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Tony Abbott is very close to going from a respected former prime minister to number one Coalition wrecker.
Tony Abbott won't 'rake over old coals'
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Tony Abbott won't 'rake over old coals'
Tony Abbott has said he won't "rake over old coals" after new book contains on the record accounts of MPs encouraging the then prime minister to sack Peta Credlin.
Abbott lost the prime ministership because he didn't listen. He didn't listen to his closest friends, to his opponents or the business community, and the public had given up on him. Of course politics can be rough justice and we can all see how he obviously feels being at the wrong end of the stick. I know the feeling: I lost the deputy leadership of my party when we lost in 1993 fighting for the GST.
But Abbott has no mandate to undermine Malcolm Turnbull.
Today, Abbott is the pugilist who seems unable to make a positive contribution without bringing out his boxing gloves. The signs are all too obvious; he wants to bring down Turnbull at any cost.
I watched the John Howard and Andrew Peacock contests in the 1980s, but compared to Abbott's destabilisation they were positively polite.
But Abbott still has time to change and should look to Howard's experience to guide his way.
Howard lost the opposition leadership in 1989 at the hands of Peacock. Virtually from that day forward to 1995, Howard's tactic was to wait until the party demanded his return. He played the team game when we lost the 1990 election under Peacock and accepted the party mood for a new leadership. Then throughout the Hewson years from 1990 to 1995, including Alexander Downer's brief stint, Howard had to endure the slogan that the party could not go back to Howard.
They were the years of near isolation for Howard. But they were also the years of reflection, patience and, most importantly, wisdom that allowed him to realise that his only way to return was to adopt a broad church approach and wait to be drafted by his colleagues.
The next election is just around the corner. Abbott is not about to win back the leadership. The only issue now is who wins the next election. And one big issue is whether the Coalition can erase Labor's claim that the Coalition lacks unity.
The first thing Abbott has to do is to shut down his handful of supporters in the Parliament and the Turnbull haters in the media. And, by the way, it wouldn't do any harm for Turnbull to try talking to Hadley, Jones and Bolt, just to even up the conversation.
If Abbott cannot or will not stop the destabilisation, it could be a bad result for the Coalition and more importantly very bad for Australia if Labor were able to return to the government benches.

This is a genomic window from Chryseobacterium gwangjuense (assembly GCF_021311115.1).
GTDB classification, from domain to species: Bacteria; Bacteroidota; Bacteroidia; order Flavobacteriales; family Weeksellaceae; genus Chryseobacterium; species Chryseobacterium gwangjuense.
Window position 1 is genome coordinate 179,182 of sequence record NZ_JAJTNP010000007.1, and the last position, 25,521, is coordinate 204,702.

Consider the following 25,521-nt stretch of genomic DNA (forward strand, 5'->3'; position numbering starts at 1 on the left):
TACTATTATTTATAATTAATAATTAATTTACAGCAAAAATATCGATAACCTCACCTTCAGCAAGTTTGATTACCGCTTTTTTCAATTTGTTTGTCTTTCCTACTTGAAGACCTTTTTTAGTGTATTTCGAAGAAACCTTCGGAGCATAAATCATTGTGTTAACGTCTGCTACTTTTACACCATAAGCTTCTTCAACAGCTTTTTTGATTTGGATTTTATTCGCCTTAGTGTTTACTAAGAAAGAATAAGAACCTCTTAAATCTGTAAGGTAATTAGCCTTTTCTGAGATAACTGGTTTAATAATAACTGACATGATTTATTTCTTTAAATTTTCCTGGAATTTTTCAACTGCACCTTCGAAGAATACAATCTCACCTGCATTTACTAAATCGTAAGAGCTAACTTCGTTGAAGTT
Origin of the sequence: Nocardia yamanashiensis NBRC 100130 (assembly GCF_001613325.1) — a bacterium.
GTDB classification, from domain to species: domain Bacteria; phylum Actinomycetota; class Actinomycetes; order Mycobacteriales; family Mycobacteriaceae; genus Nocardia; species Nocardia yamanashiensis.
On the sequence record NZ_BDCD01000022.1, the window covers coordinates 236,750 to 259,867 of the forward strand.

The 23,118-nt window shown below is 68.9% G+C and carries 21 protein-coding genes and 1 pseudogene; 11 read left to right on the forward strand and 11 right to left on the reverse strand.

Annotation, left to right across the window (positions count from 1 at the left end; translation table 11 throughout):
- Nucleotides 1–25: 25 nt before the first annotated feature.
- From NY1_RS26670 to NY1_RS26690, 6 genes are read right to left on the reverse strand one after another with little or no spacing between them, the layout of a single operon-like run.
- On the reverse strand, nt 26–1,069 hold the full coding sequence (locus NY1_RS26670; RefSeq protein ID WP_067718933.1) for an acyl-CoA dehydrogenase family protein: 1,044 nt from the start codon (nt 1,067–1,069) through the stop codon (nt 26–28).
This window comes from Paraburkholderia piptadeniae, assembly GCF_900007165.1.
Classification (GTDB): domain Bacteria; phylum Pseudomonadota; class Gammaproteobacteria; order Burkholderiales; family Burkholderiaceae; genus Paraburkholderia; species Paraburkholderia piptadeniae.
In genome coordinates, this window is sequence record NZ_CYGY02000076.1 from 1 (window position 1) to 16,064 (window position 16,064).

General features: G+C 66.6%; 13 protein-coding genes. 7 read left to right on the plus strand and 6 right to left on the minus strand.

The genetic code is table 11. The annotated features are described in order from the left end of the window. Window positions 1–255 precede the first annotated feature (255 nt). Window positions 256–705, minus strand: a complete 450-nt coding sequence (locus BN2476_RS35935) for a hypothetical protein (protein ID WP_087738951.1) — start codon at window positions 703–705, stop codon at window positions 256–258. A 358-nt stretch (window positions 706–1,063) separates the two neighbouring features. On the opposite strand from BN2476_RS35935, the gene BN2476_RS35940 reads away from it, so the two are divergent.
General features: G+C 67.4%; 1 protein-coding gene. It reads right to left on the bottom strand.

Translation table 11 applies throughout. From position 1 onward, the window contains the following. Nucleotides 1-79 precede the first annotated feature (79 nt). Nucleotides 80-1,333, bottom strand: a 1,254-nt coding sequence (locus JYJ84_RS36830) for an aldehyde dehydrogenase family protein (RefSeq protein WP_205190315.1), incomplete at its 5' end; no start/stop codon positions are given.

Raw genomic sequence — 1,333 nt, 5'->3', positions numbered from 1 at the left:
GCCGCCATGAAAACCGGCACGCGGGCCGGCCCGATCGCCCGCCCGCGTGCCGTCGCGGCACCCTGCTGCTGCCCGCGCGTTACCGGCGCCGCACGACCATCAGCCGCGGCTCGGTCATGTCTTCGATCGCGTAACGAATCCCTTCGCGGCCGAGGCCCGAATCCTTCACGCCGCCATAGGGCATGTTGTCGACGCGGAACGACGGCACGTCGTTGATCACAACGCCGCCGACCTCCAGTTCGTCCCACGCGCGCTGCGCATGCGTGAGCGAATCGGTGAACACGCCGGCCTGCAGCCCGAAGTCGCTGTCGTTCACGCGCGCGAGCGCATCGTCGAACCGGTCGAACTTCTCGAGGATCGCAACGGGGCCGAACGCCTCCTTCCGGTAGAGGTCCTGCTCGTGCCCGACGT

The only other option is for Abbott to leave Parliament before the election, and to stay out of the campaign.
What I don't understand is why some people who were exasperated by Abbott's paid parental leave and its new tax, his support for changes to the Constitution, his captain's picks and many other shocking decisions now want him back, with Credlin and all.
The side issues are not helping, mainly because much of what is being said is wrong. The most trivial points are being used. At the Howard anniversary dinner last week, it was said that when Tony Abbott's name was mentioned the guests went "nuts" with support. I was there. It's not true. Yes, a group of perhaps two tables were very vocal but it's wrong to suggest that this reflected the mood of the dinner.
More serious is how some have used national security as a political means to advance Tony Abbott. The claim that Turnbull had delayed the development of the 12 new subs was comprehensively debunked by the highly regarded and experienced Dennis Richardson, the head of the Defence Department. Abbott's claim of being "flabbergasted" was just plain wrong and only exposed either his lack of knowledge or, more likely, his unwarranted mischief.
The second attack was an attempt to put down new Defence Minister Marise Payne over her level of experience for the role and an inadequate ministerial team. Of course, that can be said of any new Defence Minister. The issue is not new faces, but how long defence ministers are allowed to stay in the role. The real story was Abbott's decision to dump defence Minister David Johnston. He had been promoted to shadow defence spokesman by both Turnbull and Abbott, but in government, Abbott dumped Johnston after only about 15 months. Longevity is an issue and any fair comments would start with Abbott's behaviour, not Turnbull or his new minister.
In the aftermath of the leadership change, Tony Abbott started his new life as a backbencher by saying he'd not be sniping at Malcolm Turnbull. That didn't last long.
For his sake as well as good government, I hope he accepts that its time to focus on Labor and not the current Prime Minister.
Peter Reith is a Fairfax Media columnist and a former Howard government minister.